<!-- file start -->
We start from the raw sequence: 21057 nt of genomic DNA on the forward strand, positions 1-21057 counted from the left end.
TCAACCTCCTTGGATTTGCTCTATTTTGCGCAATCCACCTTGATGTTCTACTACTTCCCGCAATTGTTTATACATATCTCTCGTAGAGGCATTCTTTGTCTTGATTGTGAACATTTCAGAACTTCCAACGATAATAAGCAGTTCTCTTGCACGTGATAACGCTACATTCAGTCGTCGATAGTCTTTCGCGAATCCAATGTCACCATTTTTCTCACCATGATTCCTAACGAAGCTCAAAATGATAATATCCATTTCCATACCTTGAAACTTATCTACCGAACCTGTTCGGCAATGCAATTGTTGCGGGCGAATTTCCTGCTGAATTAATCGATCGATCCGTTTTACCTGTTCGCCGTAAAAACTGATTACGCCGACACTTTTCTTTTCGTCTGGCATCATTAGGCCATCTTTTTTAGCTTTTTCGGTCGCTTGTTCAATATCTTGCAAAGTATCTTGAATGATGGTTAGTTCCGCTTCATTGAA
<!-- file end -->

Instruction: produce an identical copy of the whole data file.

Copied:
We start from the raw sequence: 21057 nt of genomic DNA on the forward strand, positions 1-21057 counted from the left end.
TCAACCTCCTTGGATTTGCTCTATTTTGCGCAATCCACCTTGATGTTCTACTACTTCCCGCAATTGTTTATACATATCTCTCGTAGAGGCATTCTTTGTCTTGATTGTGAACATTTCAGAACTTCCAACGATAATAAGCAGTTCTCTTGCACGTGATAACGCTACATTCAGTCGTCGATAGTCTTTCGCGAATCCAATGTCACCATTTTTCTCACCATGATTCCTAACGAAGCTCAAAATGATAATATCCATTTCCATACCTTGAAACTTATCTACCGAACCTGTTCGGCAATGCAATTGTTGCGGGCGAATTTCCTGCTGAATTAATCGATCGATCCGTTTTACCTGTTCGCCGTAAAAACTGATTACGCCGACACTTTTCTTTTCGTCTGGCATCATTAGGCCATCTTTTTTAGCTTTTTCGGTCGCTTGTTCAATATCTTGCAAAGTATCTTGAATGATGGTTAGTTCCGCTTCATTGAA